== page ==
Edwidge Danticat

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Edwidge Danticat
Edwidge Danticat by David Shankbone.jpg
Danticat, September 2007
Born (1969-01-19) January 19, 1969 (age 45)
Port-au-Prince, Haiti
Occupation Writer
Nationality Haitian American
Period 1994–present
Genre Novels, short stories

Edwidge Danticat (Haitian Creole pronunciation: [ɛdwidʒ dãtika]; born January 19, 1969) is a Haitian-American author.

Early life and education[edit]

Danticat was born in Port-au-Prince, Haiti. When she was two years old, her father André immigrated to New York, to be followed two years later by her mother Rose.[1] This left Danticat and her younger brother, also named André, to be raised by her aunt and uncle. Although her formal education in Haiti was in French, she spoke Kreyòl at home.[2]

While still in Haiti, Danticat began writing at 9 years old.[3] At the age of 12, she moved to Brooklyn, New York, to join her parents in a heavily Haitian American neighborhood. As an immigrant teenager, Edwidge's disorientation in her new surroundings was a source of discomfort for her, and she turned to literature for solace.[2] Two years later she published her first writing in English, "A Haitian-American Christmas: Cremace and Creole Theatre," in New Youth Connections, a citywide magazine written by teenagers. She later wrote another story about her immigration experience for New Youth Connections, "A New World Full of Strangers". In the introduction to Starting With I, an anthology of stories from the magazine, Danticat wrote, “When I was done with the [immigration] piece, I felt that my story was unfinished, so I wrote a short story, which later became a book, my first novel: Breath, Eyes, Memory…Writing for New Youth Connections had given me a voice. My silence was destroyed completely, indefinitely.”[4]

After graduating from Clara Barton High School in Brooklyn, New York, Danticat entered Barnard College in New York City. Initially she had intended on studying to become a nurse, but her love of writing won out and she received a BA in French literature[5] She received a Master of Fine Arts in Creative Writing from Brown University in 1993[6] an honorary Doctor of Letters also from Brown in 2008, and another from Yale University in 2013.[7]

Career[edit]

Danticat in 2009

In 1993, she earned a Master of Fine Arts in creative writing from Brown University—her thesis, entitled "My turn in the fire – an abridged novel",[8] was the basis for her novel Breath, Eyes, Memory, which was published by Soho Press in 1994.[5] Four years later it became an Oprah's Book Club selection.[9]

Since completing her MFA, Danticat has taught creative writing at the New York University and the University of Miami.[10] She has also worked with filmmakers Patricia Benoit and Jonathan Demme, on projects on Haitian art and documentaries about Haïti.[1] Her short stories have appeared in over 25 periodicals and have been anthologized several times. Her work has been translated into numerous other languages, including Japanese, French, Korean, German, Italian, Spanish, and Swedish.

Danticat is a strong advocate for issues affecting Haitians abroad and at home. In 2009, she lent her voice and words to Poto Mitan: Haitian Women Pillars of the Global Economy, a documentary about the impact of globalization on five women from different generations.[11]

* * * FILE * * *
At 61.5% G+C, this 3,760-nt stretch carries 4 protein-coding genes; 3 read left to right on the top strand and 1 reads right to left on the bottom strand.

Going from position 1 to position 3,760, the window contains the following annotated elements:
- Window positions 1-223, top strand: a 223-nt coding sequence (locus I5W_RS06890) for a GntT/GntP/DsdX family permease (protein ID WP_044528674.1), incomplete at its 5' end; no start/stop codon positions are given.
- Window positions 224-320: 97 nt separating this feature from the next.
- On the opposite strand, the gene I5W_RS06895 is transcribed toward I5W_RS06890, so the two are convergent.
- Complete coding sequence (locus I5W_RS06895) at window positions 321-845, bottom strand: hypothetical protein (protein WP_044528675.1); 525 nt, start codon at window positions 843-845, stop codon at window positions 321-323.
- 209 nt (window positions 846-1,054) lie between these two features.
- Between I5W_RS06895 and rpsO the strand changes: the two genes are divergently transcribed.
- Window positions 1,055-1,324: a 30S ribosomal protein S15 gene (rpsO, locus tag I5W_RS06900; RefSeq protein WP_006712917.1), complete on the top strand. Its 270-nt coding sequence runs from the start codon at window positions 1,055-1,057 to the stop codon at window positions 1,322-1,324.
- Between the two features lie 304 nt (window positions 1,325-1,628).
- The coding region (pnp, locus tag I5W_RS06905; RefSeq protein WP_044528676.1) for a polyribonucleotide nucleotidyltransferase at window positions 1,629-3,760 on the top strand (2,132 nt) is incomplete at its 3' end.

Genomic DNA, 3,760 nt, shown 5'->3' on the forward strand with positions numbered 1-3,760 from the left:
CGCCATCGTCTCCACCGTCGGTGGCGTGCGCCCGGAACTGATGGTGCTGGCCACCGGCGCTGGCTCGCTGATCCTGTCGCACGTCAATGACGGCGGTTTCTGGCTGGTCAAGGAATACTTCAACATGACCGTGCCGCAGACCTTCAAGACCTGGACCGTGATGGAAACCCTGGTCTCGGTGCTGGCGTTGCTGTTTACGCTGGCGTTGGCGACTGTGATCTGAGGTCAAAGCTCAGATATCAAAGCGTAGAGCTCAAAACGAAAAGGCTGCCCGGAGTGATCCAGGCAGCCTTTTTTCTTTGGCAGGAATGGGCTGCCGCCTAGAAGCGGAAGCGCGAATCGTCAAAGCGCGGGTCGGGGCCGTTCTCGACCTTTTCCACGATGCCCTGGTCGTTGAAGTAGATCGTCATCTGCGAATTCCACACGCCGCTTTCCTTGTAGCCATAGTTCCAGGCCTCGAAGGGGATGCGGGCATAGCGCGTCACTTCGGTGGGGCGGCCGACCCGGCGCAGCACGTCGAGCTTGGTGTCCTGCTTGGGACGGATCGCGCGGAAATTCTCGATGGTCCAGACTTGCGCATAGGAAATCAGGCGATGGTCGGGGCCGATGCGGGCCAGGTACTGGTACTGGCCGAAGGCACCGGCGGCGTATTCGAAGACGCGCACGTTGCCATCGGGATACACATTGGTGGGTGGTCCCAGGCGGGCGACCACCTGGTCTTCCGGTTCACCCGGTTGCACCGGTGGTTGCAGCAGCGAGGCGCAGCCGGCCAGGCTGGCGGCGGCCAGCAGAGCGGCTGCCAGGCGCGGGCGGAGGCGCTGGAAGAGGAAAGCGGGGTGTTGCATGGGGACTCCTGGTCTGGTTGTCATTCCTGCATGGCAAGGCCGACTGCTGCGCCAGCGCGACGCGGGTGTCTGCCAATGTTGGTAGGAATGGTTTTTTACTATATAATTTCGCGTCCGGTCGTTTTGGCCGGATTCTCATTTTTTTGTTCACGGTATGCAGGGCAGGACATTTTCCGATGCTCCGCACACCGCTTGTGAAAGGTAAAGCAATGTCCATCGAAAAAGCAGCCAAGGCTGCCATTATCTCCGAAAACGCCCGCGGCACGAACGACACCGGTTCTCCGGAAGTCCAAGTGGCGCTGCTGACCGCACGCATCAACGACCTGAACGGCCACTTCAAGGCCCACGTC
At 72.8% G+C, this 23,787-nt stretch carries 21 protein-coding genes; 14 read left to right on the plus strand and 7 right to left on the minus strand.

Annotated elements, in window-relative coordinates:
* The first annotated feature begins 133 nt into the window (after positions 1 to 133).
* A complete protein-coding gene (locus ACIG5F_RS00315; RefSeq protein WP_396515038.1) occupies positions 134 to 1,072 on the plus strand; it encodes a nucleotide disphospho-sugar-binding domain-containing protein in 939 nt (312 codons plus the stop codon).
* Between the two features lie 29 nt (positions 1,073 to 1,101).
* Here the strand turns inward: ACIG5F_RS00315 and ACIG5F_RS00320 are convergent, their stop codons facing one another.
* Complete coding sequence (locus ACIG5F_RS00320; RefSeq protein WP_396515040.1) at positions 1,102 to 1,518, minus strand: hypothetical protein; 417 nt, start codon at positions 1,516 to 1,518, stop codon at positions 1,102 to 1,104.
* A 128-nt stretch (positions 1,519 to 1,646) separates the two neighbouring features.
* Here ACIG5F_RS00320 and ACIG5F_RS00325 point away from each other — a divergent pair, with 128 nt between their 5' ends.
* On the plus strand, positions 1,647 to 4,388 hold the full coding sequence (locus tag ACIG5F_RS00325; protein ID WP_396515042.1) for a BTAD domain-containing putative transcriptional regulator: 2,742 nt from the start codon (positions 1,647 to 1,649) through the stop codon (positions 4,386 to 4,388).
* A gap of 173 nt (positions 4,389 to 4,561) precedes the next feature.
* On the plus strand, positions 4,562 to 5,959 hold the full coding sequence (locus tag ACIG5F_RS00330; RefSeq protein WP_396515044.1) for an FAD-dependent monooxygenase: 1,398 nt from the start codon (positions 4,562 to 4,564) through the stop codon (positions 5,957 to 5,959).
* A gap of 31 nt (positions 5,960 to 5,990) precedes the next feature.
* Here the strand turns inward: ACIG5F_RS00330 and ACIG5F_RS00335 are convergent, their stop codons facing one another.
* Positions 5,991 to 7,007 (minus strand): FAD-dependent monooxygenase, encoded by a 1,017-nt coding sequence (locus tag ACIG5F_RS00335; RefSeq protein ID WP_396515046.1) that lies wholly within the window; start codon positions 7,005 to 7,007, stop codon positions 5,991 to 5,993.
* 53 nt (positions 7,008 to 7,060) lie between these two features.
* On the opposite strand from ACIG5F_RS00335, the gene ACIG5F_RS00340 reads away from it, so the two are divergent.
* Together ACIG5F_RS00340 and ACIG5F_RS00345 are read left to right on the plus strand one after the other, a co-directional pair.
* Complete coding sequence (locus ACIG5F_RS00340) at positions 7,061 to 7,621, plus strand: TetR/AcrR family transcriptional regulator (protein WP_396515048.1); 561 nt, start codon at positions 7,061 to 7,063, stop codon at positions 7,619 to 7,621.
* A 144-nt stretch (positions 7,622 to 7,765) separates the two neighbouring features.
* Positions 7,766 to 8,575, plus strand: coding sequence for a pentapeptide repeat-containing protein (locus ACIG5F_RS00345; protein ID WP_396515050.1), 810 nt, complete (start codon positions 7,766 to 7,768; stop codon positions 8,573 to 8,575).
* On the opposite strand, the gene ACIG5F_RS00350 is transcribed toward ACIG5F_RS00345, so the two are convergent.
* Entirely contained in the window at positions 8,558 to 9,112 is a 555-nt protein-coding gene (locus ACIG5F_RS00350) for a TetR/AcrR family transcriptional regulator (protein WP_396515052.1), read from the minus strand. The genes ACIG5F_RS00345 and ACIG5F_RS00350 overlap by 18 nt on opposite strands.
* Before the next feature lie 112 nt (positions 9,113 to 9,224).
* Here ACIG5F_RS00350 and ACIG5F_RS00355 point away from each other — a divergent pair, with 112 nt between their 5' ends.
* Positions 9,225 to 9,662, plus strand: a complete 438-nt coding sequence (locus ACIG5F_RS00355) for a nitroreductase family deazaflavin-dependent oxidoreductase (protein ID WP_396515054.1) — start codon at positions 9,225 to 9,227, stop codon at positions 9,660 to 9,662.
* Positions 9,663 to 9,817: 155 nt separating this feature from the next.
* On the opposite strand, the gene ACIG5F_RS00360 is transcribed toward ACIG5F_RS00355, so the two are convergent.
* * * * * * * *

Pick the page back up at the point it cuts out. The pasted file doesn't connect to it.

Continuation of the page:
Personal life[edit]

Danticat is married to Fedo Boyer. She has two daughters, Mira and Leila.[5] Danticat is a member of the Alpha Kappa Alpha sorority.

Themes[edit]

Three themes are prominent in various analysis of Edwidge Danticat’s work: national identity, mother-daughter relationships, and diasporic politics.

National identity[edit]

Scholars of Danticat’s work frequently examine the theme of national identity. In Breath, Eyes, Memory, Danticat explores the relationship between women and the nationalist agenda of the state [i] during the Duvalier regime. Throughout the novel, as generations of women “test” their daughters, by penetrating their vaginas with a finger to confirm their virginity, they “become enforcers,” or proxies, of the state’s “violence and victimization” of black women’s bodies (376–377) [i], similar to the paramilitary Tonton Macoutes. However, while the women of Breath, Eyes, Memory, replicate “state-sanctioned” control and violation of women’s bodies through acts of violence (375), they also “disrupt and challenge the masculinist, nationalist discourse” of the state by using their bodies “as deadly weapons” (387) [i]. Evidence for this claim can be drawn from Martine’s suicide, seen as a tragic exhibition of freedom, releasing her body, and mind, from its past traumas [i]. Additionally, the novel demonstrates some inherent difficulties of creating a diasporic identity, as illustrated through Sophie’s struggle between uniting herself with her heritage and abandoning what she perceives to be the damaging tradition of ‘testing,’ suggesting the impossibility of creating a resolute creolized personhood [ii]. Finally, Danticat’s work, The Farming of Bones, speaks to the stories of those who survived the 1937 massacre, and the effects of that trauma on Haitian identity [iv]. Overall, Danticat makes known the history of her nation while also diversifying conceptions of the country beyond those of victimization [iii].

Mother-daughter relationships[edit]

Danticat’s Breath, Eyes, Memory, explores the centrality of the mother-daughter relationship to self-identity and self-expression [v]. Sophie’s experiences mirror those of her mothers Martine. Just as Martine was forced to submit to a virginity test at the hand of her own mother, she forces the same on Sophie after discovering her relationship with Joseph. As a result, Sophie goes through a period of self- hate, ashamed to show anyone her body, including her husband (80) [viii]. Sophie’s struggles to overcome frigidity in relation to intimacy with her husband Joseph, as well as her bulimia parallels Martine’s struggle bear a child with Marc to term, as well her insomnia, and detrimental eating habits (61–62) [v]. Due to Martine's rape by a Tonton Macoute and Sophie's abuse by her mother, “each woman must come to terms with herself before she can enter into a healthy relationship with a man, and these men attempt to meet these women on the latter's own terms” (68) [vi]. The pinnacle of this mirroring comes when Sophie chooses to be her mothers Marassa, a double of herself for her mother, to share the pain, the trials and the tribulations, the ultimate connection: to become one with her mother. Marassas represent “sameness and love” as one, they are “inseparable and identical. They love each other because they are alike and always together” [vii]. This connection between Sophie and her mother Martine has also been challenged through Sophie’s own connection with her daughter Brigitte: “Martine's totally nihilistic unwillingness to begin again with the draining responsibilities of motherhood comments upon and stands in stark contrast to Sophie's loving desire to bring her daughter Brigitte into the welcoming” (79) [viii].